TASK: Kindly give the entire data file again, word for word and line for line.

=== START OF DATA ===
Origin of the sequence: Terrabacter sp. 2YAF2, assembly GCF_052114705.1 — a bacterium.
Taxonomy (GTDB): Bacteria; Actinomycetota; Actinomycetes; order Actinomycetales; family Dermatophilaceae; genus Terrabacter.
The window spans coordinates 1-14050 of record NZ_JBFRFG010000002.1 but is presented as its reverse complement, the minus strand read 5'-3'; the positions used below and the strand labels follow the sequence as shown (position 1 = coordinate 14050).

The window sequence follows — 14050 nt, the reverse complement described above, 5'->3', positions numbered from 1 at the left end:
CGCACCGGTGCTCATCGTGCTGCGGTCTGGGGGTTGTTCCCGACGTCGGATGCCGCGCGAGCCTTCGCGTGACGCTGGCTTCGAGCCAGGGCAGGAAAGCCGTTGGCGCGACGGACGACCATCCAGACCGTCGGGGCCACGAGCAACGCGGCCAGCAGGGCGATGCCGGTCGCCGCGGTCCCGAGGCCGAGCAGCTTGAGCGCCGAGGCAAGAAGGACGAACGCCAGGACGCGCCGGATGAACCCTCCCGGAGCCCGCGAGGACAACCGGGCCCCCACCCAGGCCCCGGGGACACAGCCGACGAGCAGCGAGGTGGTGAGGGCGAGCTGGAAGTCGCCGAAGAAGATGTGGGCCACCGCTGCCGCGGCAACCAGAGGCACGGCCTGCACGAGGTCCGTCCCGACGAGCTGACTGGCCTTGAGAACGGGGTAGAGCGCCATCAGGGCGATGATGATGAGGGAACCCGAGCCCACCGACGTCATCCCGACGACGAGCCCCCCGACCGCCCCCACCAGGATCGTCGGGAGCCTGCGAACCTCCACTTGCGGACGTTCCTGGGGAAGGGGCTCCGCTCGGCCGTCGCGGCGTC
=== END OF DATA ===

Origin of the sequence: Terrabacter sp. 2YAF2, assembly GCF_052114705.1 — a bacterium.
Taxonomy (GTDB): Bacteria; Actinomycetota; Actinomycetes; order Actinomycetales; family Dermatophilaceae; genus Terrabacter.
The window spans coordinates 1-14050 of record NZ_JBFRFG010000002.1 but is presented as its reverse complement, the minus strand read 5'-3'; the positions used below and the strand labels follow the sequence as shown (position 1 = coordinate 14050).

The window sequence follows — 14050 nt, the reverse complement described above, 5'->3', positions numbered from 1 at the left end:
CGCACCGGTGCTCATCGTGCTGCGGTCTGGGGGTTGTTCCCGACGTCGGATGCCGCGCGAGCCTTCGCGTGACGCTGGCTTCGAGCCAGGGCAGGAAAGCCGTTGGCGCGACGGACGACCATCCAGACCGTCGGGGCCACGAGCAACGCGGCCAGCAGGGCGATGCCGGTCGCCGCGGTCCCGAGGCCGAGCAGCTTGAGCGCCGAGGCAAGAAGGACGAACGCCAGGACGCGCCGGATGAACCCTCCCGGAGCCCGCGAGGACAACCGGGCCCCCACCCAGGCCCCGGGGACACAGCCGACGAGCAGCGAGGTGGTGAGGGCGAGCTGGAAGTCGCCGAAGAAGATGTGGGCCACCGCTGCCGCGGCAACCAGAGGCACGGCCTGCACGAGGTCCGTCCCGACGAGCTGACTGGCCTTGAGAACGGGGTAGAGCGCCATCAGGGCGATGATGATGAGGGAACCCGAGCCCACCGACGTCATCCCGACGACGAGCCCCCCGACCGCCCCCACCAGGATCGTCGGGAGCCTGCGAACCTCCACTTGCGGACGTTCCTGGGGAAGGGGCTCCGCTCGGCCGTCGCGGCGTC